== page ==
20.2.2 Translator

The translator converts a Perl script into a tree of opcodes (explained below). It comprises a hand-coded lexer (toke.c), the yacc-based parser (perly.y), and the code generator (op.c). Regular expressions - which form a distinct sublanguage - are recognized in toke.c and compiled to an internal format in regcomp.c.

Opcodes are similar in concept to machine code; while machine code is executed by hardware, opcodes (sometimes called byte-codes or p-code) are executed by a "virtual machine." The similarity ends there. Modern interpreters never emulate the workings of a hardware CPU, for performance reasons. Instead, they create complex structures primed for execution, such that each opcode directly contains a pointer to the next one to execute and a pointer to the data it is expected to work on at run-time. In other words, these opcodes are not mere instruction types; they actually embody the exact unit of work expected at that point in that program.

Java and Perl are both examples of such interpreters. While many of Java's bytecodes resemble a RISC machine's instruction set, Perl's opcodes represent a much higher level of abstraction. A large number of these opcodes directly correspond to the facilities available at the scripting level, such as regular expression matching and substitution, chop, push, index, rindex, grep,[3] and so on, which explains why there are 343 opcodes as of this writing! It also explains why Perl is so fast: instead of spending time in the interpreter, most of the work is done in lovingly hand-optimized C code. You can also see why it is hard to create a Perl-to-Java byte-code translator: there is no correspondence between the two sets.

[3] Perl's grep operator, not the Unix utility. It hasn't come to a point at which entire utilities are represented by opcodes!

20.2.2.1 Inside opcodes[4]

[4] Unless you want a gut feeling for what goes on deep inside, you don't have to digest - or even read - this section on a first pass over this chapter. Sections entitled "Inside..." are meant to be reasonably standalone pieces.

op.h defines a basic structure called op, shared by all opcodes. The important fields, discussed in this section, are:

OP*         op_next;
OP*         op_sibling; 
OP*         (*op_ppaddr)();
OPCODE      op_type;

The op_type field contains the actual type of the opcode. A listing of all opcode types is present in opcode.h, produced automatically by the script opcode.pl while building the interpreter. The script contains a nicely tabulated description of all opcodes and hence is a much better source of information than opcode.h.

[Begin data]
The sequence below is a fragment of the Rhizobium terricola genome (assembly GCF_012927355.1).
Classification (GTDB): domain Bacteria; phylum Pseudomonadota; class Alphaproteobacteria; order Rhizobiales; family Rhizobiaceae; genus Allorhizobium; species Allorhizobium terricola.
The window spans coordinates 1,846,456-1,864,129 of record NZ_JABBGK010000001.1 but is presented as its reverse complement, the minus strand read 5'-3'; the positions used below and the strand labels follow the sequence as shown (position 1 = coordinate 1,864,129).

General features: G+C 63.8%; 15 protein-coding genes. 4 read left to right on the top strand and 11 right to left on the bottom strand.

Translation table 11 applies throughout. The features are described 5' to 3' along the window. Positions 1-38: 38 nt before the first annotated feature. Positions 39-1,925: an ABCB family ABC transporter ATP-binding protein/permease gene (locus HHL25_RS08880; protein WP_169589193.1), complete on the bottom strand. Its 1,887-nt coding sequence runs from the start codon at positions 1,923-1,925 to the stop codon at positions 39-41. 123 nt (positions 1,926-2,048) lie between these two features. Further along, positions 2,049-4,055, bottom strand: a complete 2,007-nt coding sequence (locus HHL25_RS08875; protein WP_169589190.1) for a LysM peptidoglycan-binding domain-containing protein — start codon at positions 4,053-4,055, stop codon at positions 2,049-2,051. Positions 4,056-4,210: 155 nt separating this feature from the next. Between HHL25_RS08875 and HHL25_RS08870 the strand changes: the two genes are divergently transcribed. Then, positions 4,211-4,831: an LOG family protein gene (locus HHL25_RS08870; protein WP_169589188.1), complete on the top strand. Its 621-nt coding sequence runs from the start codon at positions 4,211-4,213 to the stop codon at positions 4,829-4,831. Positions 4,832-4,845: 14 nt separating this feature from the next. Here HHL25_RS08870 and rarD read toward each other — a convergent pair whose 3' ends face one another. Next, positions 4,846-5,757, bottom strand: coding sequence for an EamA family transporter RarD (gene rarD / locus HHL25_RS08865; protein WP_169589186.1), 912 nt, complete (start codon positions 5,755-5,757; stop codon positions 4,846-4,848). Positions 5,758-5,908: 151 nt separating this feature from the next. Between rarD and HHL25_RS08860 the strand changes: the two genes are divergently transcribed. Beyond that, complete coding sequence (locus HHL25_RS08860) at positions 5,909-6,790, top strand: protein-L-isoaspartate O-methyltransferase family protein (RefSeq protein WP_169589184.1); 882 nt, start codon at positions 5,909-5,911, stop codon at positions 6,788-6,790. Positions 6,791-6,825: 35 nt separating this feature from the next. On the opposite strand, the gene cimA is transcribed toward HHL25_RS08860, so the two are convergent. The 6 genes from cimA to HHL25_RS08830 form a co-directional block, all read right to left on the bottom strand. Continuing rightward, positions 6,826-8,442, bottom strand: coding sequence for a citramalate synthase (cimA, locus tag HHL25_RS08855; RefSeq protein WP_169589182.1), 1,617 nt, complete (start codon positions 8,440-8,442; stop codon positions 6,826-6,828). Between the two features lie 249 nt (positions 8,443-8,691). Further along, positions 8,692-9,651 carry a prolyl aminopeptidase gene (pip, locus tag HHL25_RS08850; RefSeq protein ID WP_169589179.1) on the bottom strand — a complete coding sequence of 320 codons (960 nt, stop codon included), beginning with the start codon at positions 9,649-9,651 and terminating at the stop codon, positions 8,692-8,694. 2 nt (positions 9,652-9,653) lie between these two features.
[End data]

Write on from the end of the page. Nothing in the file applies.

The op_ppaddr pointer represents the essence of the opcode: it is a pointer to a built-in function - call it an opcode function - that implements the functionality of the opcode. All opcode functions are prefixed with pp (pp_push, pp_grep, and so on) and are distributed over pp.c, pp_ctl.c, pp_sys.c, and pp_hot.c. The last one contains the opcode functions that are "hot," or frequently executed, so it is likely to remain within the cache of most RISC systems. Tom Christiansen once mentioned that this feature is also true of the regular expression-matching code, which is why regex matchers written in Java won't come anywhere close in performance. (I'll reevaluate this claim once Sun's Java processors are freely available.) As you will see later on, the opcode functions look strikingly similar to the glue code output by xsubpp/SWIG ; this is because they interoperate using the argument stack and obey the same parameter passing protocols.

Opcodes have additional structure members depending on their type. For example, the add opcode is a binary operator, and hence contains two pointers to its children, which it evaluates before adding up the results. The print opcode is a list operator, and hence contains a pointer to the first opcode in its list of children, which are then linked to their siblings using the op_sibling pointer (possessed by all opcodes), and so on.

This complex interlinked mesh of opcodes is referred to as a syntax tree. Figure 20.2 shows such a tree, a result of parsing the expression print $a + 2.

Figure 20.2: Syntax tree and thread of execution for "print $a + 2"

Figure 20.2